Loring Randolph (Frieze Artistic Director for the Americas, New York) said: “Live affirms Frieze’s commitment to curated programming and boundary- pushing practices. The fair aims to support galleries in presenting experimental works beyond the confines of their booths; and Adrienne’s inspired program will connect global political realities with vital urban histories. It’s so exciting that through Adrienne’s vision for Live we have worked with NYC Parks’ Randall’s Island Park to mount a major six- month installation of Adam Pendleton’s artwork, which begins during Frieze Week. This marks the first time that Frieze will have a public sculpture on view for an extended period, enhancing the significance and impact of this work for the city of New York and the country at large.”
Visitors to Frieze New York will encounter Live performance and installations all around the fair, inside the Frame section and across Randall’s Island, including:
- Adam Pendleton’s monumental Black Dada Flag (Black Lives Matter) (2015-18) which will be planted on the bank of NYC Parks’ Randall’s Island near what is now officially called Scylla Point – noted on historical maps as “Negro Point”, positioned close to Hell Gate – where the East and Harlem Rivers meet. Representing Frieze’s first six-month installation on Randall’s Island, the work will be in place from May 1 to November 1, 2018;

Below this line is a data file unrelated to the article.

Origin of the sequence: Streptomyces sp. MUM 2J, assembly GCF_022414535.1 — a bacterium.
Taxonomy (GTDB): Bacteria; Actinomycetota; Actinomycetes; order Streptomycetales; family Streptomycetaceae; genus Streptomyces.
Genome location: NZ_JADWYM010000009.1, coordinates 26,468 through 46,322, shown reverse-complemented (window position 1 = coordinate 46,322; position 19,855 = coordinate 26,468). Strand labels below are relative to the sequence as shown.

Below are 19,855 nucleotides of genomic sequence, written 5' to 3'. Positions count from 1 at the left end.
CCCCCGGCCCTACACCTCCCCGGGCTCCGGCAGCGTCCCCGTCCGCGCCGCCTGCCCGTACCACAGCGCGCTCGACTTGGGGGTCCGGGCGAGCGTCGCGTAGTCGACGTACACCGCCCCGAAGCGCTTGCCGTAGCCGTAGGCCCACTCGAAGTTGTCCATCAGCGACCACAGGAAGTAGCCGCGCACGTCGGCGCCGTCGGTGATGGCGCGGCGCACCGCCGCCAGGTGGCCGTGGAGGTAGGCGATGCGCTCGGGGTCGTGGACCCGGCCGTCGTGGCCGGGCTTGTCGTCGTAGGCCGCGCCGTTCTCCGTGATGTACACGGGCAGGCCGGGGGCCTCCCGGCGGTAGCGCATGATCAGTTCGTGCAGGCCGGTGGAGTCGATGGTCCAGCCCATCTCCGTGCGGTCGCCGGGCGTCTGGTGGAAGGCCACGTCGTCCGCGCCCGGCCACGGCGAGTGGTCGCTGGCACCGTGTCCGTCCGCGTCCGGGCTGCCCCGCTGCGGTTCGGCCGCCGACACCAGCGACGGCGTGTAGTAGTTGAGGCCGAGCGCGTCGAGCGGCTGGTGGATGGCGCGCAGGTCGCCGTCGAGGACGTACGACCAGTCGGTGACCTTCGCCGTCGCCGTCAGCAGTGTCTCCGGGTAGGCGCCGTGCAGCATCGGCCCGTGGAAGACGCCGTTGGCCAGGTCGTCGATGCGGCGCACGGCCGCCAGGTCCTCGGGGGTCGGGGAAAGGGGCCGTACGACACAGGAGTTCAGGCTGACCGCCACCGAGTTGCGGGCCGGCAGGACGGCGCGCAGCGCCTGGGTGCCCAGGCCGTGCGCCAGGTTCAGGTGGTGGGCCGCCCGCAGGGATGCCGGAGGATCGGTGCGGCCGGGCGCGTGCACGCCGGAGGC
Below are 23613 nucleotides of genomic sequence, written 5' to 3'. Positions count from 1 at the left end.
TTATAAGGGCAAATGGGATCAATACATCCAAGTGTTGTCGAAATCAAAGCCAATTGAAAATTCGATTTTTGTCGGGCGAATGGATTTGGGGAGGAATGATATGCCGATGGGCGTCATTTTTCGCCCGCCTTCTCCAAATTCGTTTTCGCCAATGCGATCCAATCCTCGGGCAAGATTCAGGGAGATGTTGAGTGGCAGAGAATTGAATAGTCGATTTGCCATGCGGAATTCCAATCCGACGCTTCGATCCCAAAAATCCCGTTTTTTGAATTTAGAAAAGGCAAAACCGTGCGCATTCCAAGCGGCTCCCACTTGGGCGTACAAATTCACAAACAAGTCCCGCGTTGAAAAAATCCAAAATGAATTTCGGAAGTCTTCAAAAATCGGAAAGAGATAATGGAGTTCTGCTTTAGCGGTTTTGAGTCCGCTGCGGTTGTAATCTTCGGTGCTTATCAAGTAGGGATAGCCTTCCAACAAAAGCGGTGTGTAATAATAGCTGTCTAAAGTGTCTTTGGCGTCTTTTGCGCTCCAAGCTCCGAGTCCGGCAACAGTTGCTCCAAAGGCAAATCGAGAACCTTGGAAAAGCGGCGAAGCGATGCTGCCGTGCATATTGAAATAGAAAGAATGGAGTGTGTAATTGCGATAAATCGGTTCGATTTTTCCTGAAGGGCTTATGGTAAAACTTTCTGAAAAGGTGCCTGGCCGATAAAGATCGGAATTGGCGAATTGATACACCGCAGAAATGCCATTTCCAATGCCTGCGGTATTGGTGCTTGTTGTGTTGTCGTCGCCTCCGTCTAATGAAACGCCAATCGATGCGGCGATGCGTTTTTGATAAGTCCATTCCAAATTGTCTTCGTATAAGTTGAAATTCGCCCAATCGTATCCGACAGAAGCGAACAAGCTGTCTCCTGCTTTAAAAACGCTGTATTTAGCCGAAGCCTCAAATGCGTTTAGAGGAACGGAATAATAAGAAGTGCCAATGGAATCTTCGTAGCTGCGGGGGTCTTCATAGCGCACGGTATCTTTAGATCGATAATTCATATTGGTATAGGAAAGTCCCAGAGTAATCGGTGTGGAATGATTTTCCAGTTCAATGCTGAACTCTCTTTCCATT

- Lara Schnitger’s hybrid performance that fuses feminist protest with notions of feminine dress, manifested through sculpture and ritual. A processional work created for urban centers, the New York debut at Frieze features a new quilted banner and textile installation, as well as the launch of a “whisper network,” which will draw the audience into the performance;
- Raúl de Nieves’s and Erik Zajaceskowski’s fair procession THANK YOU/THANK YOU, for which the artists will wear elaborately ornamental costumes that double as sound pieces, culminating in an imaginative installation; and